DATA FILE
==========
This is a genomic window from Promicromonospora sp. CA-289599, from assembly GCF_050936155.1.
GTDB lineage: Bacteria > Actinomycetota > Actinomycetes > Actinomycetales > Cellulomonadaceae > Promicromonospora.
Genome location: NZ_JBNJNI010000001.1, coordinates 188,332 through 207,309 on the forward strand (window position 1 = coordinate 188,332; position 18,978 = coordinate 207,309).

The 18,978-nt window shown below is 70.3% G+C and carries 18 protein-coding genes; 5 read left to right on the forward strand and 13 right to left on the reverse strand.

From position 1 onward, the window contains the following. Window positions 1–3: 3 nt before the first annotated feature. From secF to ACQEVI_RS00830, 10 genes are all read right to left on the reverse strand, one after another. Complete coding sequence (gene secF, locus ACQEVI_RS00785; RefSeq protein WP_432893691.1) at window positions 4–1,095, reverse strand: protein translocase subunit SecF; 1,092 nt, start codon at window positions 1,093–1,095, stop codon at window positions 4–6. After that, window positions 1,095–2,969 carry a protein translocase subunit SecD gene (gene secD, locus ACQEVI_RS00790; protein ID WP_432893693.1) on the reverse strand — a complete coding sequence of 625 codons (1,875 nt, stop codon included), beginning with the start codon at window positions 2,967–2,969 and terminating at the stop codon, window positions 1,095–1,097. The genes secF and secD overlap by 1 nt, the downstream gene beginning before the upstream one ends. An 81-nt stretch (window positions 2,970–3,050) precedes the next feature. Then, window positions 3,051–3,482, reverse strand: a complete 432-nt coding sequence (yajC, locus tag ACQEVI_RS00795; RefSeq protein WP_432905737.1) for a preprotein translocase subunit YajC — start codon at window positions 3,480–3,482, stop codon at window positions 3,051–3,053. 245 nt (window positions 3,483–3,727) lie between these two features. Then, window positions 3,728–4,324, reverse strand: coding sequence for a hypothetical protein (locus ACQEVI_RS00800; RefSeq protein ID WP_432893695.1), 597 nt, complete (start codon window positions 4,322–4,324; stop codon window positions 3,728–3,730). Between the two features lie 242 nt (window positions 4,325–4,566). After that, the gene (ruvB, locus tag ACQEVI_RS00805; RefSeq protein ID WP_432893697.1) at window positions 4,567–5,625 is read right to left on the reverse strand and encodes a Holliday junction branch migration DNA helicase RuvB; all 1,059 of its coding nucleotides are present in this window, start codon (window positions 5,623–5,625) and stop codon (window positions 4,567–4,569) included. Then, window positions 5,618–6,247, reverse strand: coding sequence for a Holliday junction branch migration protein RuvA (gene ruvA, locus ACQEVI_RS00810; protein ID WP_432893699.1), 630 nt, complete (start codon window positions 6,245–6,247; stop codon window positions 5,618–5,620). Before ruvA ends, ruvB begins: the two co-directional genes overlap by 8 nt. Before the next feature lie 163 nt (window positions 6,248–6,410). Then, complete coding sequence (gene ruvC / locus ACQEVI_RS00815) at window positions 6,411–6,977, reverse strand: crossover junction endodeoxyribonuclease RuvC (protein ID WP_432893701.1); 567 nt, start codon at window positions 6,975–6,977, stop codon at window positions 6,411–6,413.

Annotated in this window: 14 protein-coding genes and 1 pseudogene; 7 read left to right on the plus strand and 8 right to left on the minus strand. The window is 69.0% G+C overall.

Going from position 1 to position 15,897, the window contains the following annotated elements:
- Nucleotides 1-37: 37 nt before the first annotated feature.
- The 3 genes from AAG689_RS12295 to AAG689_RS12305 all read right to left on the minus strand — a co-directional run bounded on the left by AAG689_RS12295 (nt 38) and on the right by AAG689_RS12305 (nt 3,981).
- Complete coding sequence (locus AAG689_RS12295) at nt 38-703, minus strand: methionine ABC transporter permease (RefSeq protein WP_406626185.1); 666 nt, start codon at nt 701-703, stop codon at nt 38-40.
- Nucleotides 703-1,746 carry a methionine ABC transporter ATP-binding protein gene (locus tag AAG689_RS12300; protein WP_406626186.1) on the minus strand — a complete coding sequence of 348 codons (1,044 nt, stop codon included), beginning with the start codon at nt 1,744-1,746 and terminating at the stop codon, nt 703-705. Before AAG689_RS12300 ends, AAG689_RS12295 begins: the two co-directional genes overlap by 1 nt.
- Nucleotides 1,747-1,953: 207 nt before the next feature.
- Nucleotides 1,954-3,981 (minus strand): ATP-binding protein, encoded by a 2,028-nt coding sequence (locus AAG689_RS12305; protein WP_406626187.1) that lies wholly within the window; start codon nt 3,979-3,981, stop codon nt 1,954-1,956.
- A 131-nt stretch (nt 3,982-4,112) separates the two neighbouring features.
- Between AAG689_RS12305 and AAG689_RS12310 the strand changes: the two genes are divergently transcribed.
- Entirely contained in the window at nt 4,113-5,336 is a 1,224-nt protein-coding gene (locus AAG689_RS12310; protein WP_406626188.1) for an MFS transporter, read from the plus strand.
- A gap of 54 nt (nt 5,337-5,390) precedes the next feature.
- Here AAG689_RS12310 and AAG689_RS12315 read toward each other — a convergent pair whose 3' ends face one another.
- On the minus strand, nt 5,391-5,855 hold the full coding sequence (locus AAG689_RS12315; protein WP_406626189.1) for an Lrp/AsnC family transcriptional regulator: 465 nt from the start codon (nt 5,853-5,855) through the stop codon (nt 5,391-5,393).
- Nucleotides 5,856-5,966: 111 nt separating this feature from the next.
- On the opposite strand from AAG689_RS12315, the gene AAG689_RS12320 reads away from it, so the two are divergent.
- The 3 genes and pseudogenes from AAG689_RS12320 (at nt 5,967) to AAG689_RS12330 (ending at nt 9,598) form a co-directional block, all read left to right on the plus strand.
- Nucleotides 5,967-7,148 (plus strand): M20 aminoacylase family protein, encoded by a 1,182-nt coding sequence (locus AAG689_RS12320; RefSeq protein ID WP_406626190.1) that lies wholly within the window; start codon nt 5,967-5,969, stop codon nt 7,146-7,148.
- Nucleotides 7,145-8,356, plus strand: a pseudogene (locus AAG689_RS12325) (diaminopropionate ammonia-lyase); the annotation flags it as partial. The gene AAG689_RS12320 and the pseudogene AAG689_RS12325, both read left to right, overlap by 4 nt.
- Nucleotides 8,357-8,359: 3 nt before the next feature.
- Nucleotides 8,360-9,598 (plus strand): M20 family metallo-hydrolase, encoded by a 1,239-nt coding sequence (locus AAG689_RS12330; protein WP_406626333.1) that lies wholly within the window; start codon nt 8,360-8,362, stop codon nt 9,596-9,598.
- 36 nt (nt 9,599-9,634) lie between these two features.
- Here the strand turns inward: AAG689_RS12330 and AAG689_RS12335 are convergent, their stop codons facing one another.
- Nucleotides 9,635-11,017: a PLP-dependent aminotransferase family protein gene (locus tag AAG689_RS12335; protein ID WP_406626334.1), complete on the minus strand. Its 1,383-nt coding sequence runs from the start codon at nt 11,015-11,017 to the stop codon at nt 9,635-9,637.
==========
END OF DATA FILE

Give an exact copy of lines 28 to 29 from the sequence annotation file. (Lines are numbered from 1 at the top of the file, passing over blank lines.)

- Here the strand turns inward: AAG689_RS12330 and AAG689_RS12335 are convergent, their stop codons facing one another.
- Nucleotides 9,635-11,017: a PLP-dependent aminotransferase family protein gene (locus tag AAG689_RS12335; protein ID WP_406626334.1), complete on the minus strand. Its 1,383-nt coding sequence runs from the start codon at nt 11,015-11,017 to the stop codon at nt 9,635-9,637.